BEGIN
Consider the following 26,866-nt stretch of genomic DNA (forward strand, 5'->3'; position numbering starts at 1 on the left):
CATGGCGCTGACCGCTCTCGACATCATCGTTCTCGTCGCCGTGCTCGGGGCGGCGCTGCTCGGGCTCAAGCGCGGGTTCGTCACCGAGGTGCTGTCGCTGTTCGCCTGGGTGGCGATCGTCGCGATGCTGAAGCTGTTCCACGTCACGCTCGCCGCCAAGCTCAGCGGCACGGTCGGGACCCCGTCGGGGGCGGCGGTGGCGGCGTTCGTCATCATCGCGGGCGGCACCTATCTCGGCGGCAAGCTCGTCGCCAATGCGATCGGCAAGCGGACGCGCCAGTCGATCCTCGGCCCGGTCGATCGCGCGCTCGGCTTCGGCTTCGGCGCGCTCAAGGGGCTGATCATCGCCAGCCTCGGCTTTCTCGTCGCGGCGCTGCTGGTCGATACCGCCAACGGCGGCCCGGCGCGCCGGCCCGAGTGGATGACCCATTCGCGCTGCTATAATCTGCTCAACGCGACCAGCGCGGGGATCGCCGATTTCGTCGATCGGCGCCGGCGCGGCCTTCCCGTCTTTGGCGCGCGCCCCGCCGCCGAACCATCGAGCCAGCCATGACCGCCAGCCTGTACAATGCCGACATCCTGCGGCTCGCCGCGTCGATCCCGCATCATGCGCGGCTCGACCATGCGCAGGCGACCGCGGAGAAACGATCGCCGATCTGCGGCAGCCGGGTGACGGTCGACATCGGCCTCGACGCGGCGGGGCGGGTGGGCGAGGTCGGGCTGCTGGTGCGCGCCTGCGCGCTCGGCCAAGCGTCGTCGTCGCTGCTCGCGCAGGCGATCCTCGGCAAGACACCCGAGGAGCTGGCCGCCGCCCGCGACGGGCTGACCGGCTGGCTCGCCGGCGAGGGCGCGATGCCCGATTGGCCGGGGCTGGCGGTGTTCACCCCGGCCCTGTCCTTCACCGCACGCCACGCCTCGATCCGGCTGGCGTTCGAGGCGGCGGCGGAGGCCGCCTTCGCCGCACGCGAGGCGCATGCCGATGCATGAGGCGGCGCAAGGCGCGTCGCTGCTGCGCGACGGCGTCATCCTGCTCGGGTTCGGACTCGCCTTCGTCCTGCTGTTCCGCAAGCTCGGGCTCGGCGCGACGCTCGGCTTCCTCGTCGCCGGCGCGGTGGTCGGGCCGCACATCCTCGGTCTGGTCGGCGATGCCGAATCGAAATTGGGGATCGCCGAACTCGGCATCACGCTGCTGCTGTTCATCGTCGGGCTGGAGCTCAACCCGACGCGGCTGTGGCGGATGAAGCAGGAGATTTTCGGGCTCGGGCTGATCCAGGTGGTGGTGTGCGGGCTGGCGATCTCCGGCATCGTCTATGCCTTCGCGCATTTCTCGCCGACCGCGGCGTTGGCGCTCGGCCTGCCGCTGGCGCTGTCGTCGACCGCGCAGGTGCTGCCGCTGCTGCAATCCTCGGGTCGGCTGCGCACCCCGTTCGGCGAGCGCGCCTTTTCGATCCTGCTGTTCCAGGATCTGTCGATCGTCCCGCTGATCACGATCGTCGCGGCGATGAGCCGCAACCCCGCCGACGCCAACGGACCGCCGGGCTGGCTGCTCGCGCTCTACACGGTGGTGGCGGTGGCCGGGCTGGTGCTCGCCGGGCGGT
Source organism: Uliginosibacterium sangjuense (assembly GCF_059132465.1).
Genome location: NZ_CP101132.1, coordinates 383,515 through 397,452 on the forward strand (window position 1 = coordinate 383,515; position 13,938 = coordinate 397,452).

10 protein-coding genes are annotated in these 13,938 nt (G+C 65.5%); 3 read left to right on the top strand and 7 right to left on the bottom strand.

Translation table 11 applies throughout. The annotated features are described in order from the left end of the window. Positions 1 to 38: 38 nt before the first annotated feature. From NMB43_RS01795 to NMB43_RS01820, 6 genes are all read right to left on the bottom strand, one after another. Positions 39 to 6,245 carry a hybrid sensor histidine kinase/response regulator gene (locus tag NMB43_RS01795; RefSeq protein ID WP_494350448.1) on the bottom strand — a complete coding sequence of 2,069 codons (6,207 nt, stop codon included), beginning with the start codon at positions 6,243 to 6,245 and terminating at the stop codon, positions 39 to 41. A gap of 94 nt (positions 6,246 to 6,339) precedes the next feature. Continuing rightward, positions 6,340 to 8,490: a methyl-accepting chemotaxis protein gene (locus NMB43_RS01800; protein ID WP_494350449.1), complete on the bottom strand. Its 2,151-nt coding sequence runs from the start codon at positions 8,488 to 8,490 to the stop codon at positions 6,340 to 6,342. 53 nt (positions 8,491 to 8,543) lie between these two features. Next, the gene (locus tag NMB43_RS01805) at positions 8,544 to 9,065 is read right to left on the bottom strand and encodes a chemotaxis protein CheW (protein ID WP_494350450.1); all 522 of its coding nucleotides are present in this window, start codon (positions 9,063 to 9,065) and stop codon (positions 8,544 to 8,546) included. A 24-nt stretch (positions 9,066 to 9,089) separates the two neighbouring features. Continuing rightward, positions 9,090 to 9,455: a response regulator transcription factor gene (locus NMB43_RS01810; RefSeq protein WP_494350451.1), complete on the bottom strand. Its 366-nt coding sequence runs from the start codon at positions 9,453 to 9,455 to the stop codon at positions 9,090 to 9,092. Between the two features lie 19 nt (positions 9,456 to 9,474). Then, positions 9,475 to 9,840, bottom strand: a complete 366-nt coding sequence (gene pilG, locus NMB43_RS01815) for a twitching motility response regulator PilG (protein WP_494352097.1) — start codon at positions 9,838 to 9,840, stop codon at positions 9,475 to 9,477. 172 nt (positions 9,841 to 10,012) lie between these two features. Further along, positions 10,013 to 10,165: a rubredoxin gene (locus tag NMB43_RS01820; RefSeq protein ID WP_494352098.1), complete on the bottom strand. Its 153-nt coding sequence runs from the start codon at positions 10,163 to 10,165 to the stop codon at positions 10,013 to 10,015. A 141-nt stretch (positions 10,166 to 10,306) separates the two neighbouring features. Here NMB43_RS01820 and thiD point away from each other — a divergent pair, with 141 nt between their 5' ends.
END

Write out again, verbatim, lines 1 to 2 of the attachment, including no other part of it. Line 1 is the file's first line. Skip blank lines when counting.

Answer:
Consider the following 26,866-nt stretch of genomic DNA (forward strand, 5'->3'; position numbering starts at 1 on the left):
CATGGCGCTGACCGCTCTCGACATCATCGTTCTCGTCGCCGTGCTCGGGGCGGCGCTGCTCGGGCTCAAGCGCGGGTTCGTCACCGAGGTGCTGTCGCTGTTCGCCTGGGTGGCGATCGTCGCGATGCTGAAGCTGTTCCACGTCACGCTCGCCGCCAAGCTCAGCGGCACGGTCGGGACCCCGTCGGGGGCGGCGGTGGCGGCGTTCGTCATCATCGCGGGCGGCACCTATCTCGGCGGCAAGCTCGTCGCCAATGCGATCGGCAAGCGGACGCGCCAGTCGATCCTCGGCCCGGTCGATCGCGCGCTCGGCTTCGGCTTCGGCGCGCTCAAGGGGCTGATCATCGCCAGCCTCGGCTTTCTCGTCGCGGCGCTGCTGGTCGATACCGCCAACGGCGGCCCGGCGCGCCGGCCCGAGTGGATGACCCATTCGCGCTGCTATAATCTGCTCAACGCGACCAGCGCGGGGATCGCCGATTTCGTCGATCGGCGCCGGCGCGGCCTTCCCGTCTTTGGCGCGCGCCCCGCCGCCGAACCATCGAGCCAGCCATGACCGCCAGCCTGTACAATGCCGACATCCTGCGGCTCGCCGCGTCGATCCCGCATCATGCGCGGCTCGACCATGCGCAGGCGACCGCGGAGAAACGATCGCCGATCTGCGGCAGCCGGGTGACGGTCGACATCGGCCTCGACGCGGCGGGGCGGGTGGGCGAGGTCGGGCTGCTGGTGCGCGCCTGCGCGCTCGGCCAAGCGTCGTCGTCGCTGCTCGCGCAGGCGATCCTCGGCAAGACACCCGAGGAGCTGGCCGCCGCCCGCGACGGGCTGACCGGCTGGCTCGCCGGCGAGGGCGCGATGCCCGATTGGCCGGGGCTGGCGGTGTTCACCCCGGCCCTGTCCTTCACCGCACGCCACGCCTCGATCCGGCTGGCGTTCGAGGCGGCGGCGGAGGCCGCCTTCGCCGCACGCGAGGCGCATGCCGATGCATGAGGCGGCGCAAGGCGCGTCGCTGCTGCGCGACGGCGTCATCCTGCTCGGGTTCGGACTCGCCTTCGTCCTGCTGTTCCGCAAGCTCGGGCTCGGCGCGACGCTCGGCTTCCTCGTCGCCGGCGCGGTGGTCGGGCCGCACATCCTCGGTCTGGTCGGCGATGCCGAATCGAAATTGGGGATCGCCGAACTCGGCATCACGCTGCTGCTGTTCATCGTCGGGCTGGAGCTCAACCCGACGCGGCTGTGGCGGATGAAGCAGGAGATTTTCGGGCTCGGGCTGATCCAGGTGGTGGTGTGCGGGCTGGCGATCTCCGGCATCGTCTATGCCTTCGCGCATTTCTCGCCGACCGCGGCGTTGGCGCTCGGCCTGCCGCTGGCGCTGTCGTCGACCGCGCAGGTGCTGCCGCTGCTGCAATCCTCGGGTCGGCTGCGCACCCCGTTCGGCGAGCGCGCCTTTTCGATCCTGCTGTTCCAGGATCTGTCGATCGTCCCGCTGATCACGATCGTCGCGGCGATGAGCCGCAACCCCGCCGACGCCAACGGACCGCCGGGCTGGCTGCTCGCGCTCTACACGGTGGTGGCGGTGGCCGGGCTGGTGCTCGCCGGGCGGT